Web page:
5. If workers can use the threat of a strike they'll end up utilizing the threat of constant mediation as a strategy, causing disruptions that are smaller in individual size but that could up being constant distraction from production. Even if they collectively have to pay for the arbitration sometimes. Other times they will pick something small that they can win in arbitration.
6. This is a bad part of their plan, because to justify what employers pay they would have to give workers only minimum wage. Which is a " living wage to their employees as determined by govt cost of living estimates". Salaries for truckers, for example, should take into account your special abilities and the time away from your family.
Importance of Transportation industry to society
Transportation sector comprises of 2 main areas, firstly mass transit which involves subway systems, buses, passenger aircraft and railways. The second being freight transport for economic commodities such as food, fuel, minerals etc.
This industry is too important to the well being of the society at large to allow to be held to ransom over wage disputes. There are many far reaching disruptions in the economy caused by such strikes. Firstly, most pertinent to the freight transport sector is that disruptions in this area causes shortages of the transported goods. As demand for them remains constant while supply is reduced, the prices of these goods will rise. The shortages can be so severe that some isolated areas may be deprived of food. The harms are magnified when it is the supply of fuel that is constrained. This increases inflation in the wider economy which is especially harmful within the context of Greece as it is going through a fiscal crisis.
The latest Greek strike has caused disruptions to other vital infrastructure such as hospitals and airports 
Disruptions in mass transportation will also negatively affect the tourism industry as tourist will be unable to travel freely. This is especially harmful to Greece because of its enormous reliance on tourism which comprises 15% of GDP . The lost productivity also affects another vital activity to their economy, the maritime shipping industry which contributes 4.5% of GDP, employs about 160,000 people (4% of the workforce), and represents 1/3 of the country's trade deficit. These economic disruptions will compromise the ability of the government to solve the current crisis the nation is faced with. It is unfair for one small group to hold society to ransom in such a manner by harming third parties who have no part in the wage dispute to begin with.
Lastly, industrial action has the effect of souring relations between the employees/unions & employers
Prop. didn't provide a quotation for any of the assertions on their sole constructive point. We would love to be able to check the evidence.
They say "the industry is too important" to be permitted to go on strike, but if this is a reason many industries should be forbidden from going on strike: health, food industry and government employees. These industries going on strike also can disrupt the economy.
If these are essential workers they shouldn't be treated as slaves and be made to work. They should be able to collectively or privately bargain for better wages. This model could make some would-be workers stay away, since they know that they can't get better conditions through going on strike.
We are against the government of Greece forcing (by putting them in jail otherwise) people to work for whatever they think is right and on whatever conditions they decide. We agree with the "loss in productivity" risk. But this can happen with dilatory practices as a slowdown. In many cases lives are lost because truckers and drivers have bad working conditions. We prefer a short time without these workers than constant bad quality and danger.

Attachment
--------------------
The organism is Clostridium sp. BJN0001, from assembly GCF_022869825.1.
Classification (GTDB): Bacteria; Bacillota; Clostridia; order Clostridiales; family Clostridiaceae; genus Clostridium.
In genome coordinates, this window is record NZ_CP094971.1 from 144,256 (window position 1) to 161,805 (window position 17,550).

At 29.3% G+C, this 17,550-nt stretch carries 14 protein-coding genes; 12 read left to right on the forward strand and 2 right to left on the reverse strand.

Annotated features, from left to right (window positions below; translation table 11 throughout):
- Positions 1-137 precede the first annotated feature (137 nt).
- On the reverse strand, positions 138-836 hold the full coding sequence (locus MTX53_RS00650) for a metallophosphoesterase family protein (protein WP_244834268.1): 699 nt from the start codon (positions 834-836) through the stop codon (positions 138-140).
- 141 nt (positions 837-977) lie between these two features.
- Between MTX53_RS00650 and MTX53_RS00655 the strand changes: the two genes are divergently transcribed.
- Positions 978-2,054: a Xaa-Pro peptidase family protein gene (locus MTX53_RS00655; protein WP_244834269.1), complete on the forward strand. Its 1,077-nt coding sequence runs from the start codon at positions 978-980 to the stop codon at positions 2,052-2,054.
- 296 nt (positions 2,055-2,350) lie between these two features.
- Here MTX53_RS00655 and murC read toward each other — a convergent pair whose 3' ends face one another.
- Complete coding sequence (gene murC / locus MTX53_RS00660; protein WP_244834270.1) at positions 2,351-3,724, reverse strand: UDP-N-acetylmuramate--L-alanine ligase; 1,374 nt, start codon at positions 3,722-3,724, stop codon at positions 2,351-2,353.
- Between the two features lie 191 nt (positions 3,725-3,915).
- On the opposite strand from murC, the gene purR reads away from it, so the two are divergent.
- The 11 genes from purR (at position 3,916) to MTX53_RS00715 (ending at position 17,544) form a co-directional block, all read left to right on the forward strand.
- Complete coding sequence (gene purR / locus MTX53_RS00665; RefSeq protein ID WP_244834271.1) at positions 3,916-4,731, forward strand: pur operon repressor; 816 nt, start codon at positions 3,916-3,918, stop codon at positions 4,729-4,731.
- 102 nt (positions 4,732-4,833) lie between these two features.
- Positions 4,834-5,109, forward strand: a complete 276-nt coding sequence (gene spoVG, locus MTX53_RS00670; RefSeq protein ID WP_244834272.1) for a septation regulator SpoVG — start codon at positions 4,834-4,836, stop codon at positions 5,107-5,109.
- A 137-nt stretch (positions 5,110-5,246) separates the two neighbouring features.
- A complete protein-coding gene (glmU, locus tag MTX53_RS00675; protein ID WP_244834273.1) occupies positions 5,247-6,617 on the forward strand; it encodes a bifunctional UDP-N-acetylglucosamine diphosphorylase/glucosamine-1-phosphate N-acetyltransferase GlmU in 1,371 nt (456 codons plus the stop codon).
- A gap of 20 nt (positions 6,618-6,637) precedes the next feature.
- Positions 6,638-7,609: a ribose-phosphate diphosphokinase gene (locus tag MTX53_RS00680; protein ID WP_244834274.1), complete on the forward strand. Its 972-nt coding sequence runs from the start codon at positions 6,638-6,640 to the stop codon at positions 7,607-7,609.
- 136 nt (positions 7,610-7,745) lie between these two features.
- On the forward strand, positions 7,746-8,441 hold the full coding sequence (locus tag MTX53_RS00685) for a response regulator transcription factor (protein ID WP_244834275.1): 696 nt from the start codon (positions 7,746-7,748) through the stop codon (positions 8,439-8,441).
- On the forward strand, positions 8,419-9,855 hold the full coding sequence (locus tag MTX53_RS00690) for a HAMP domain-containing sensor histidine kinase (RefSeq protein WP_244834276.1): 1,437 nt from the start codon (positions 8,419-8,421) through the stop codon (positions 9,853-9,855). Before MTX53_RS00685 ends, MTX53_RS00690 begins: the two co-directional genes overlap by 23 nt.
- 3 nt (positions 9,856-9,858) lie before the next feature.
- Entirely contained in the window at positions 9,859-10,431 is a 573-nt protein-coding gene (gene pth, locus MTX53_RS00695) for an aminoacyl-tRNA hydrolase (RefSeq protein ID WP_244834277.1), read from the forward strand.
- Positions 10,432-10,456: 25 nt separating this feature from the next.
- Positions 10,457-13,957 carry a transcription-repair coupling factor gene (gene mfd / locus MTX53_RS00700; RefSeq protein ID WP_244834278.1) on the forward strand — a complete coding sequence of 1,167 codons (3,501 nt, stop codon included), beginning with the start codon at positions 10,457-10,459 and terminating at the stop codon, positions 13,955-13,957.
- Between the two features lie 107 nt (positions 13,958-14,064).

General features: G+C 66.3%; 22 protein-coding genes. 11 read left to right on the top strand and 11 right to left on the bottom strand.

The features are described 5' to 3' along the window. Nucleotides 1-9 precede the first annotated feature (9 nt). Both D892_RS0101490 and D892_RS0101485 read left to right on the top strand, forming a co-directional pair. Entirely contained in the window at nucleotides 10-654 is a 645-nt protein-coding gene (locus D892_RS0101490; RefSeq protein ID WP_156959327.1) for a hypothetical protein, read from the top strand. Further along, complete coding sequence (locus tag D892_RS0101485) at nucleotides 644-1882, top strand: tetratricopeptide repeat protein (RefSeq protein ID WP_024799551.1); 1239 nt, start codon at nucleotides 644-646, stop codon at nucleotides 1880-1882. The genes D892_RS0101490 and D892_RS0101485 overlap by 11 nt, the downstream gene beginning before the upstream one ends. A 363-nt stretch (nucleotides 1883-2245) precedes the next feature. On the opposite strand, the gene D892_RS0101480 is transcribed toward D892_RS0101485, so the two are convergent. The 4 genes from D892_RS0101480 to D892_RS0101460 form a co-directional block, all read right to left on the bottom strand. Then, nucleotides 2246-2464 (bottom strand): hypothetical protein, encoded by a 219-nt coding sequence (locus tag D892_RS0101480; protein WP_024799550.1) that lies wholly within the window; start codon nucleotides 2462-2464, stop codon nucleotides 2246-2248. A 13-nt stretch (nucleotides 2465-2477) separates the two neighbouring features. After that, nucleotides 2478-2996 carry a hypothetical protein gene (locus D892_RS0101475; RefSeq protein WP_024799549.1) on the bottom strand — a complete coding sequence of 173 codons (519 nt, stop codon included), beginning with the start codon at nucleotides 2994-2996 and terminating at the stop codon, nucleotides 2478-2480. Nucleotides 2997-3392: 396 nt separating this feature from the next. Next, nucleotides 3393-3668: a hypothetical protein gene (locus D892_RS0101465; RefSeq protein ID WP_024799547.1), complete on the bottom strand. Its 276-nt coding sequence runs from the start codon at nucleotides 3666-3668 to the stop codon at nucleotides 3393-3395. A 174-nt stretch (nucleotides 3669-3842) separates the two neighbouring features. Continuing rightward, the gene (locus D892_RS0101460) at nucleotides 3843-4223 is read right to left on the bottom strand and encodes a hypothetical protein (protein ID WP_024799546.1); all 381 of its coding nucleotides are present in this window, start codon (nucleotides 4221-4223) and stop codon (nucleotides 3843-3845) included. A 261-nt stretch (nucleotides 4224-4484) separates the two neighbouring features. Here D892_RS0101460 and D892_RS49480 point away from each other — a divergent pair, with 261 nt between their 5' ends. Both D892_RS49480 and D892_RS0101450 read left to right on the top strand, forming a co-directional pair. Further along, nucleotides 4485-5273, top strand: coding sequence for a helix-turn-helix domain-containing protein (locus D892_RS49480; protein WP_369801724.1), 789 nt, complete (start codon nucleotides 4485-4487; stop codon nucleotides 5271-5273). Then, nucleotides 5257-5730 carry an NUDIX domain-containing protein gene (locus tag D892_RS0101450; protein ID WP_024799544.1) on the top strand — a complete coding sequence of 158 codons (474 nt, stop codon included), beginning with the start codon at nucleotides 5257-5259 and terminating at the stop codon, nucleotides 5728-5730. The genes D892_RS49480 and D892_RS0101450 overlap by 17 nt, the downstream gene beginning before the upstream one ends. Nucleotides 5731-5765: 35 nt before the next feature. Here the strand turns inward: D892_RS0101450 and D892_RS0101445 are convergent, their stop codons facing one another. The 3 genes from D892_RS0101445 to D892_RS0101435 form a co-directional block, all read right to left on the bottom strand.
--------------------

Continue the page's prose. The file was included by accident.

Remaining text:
It's misleading when they argue that society is being affected by a conflict which only involves a handful of people. When the stockholders of a private company loose money because their managers failed to prevent a strike, we don't regard them as innocent third parties to the conflict only because others are acting on their behalf. In the state controlled Greek transport industry context, the Greek society as a whole is involved and is responsible for the success or failure of the negotiations between their employees (public employees after all) and the politicians elected to administer public assets. There are no innocent bystanders when a government representing the whole of society can't reach an agreement with public employees. In fact the citizens will extort pressure on the government to cause the strike to end.
The ability to strike allows unions to extort
The trade union will push the employer for as many concessions as possible while the employer tries to employ its workers for as low as possible, this relationship usually results in equilibrium. The two side’s weapons are threat of retrenchment from the employer & threat of quitting from the employees. Striking upsets this balance because employers cannot realistically fire all their employees because of high turnover costs[[http://goo.gl/zlEk]] [[http://goo.gl/dL5u]]. This leads to trade unions gaining more concessions as employers don’t have any recourse. The risk of this happening is high because of the political nature of trade unions. Due to the immense benefits that union reps get, there is an incentive for people to run for & retain their position as union rep. In order for them to get re-elected, they compete to cater to the demands of the workers. Workers are constantly pushing their union reps to demand more from the employers. They do not consider the ability of the employer to pay higher wages because they are looking out solely for the worker which leads to the employer being abused. In such cases with vital industries such as transport, the harms are considerably high. Before going into the harms, we need to remember that this is a comparison between gaining worker’s rights through legal arbitration, versus through strikes.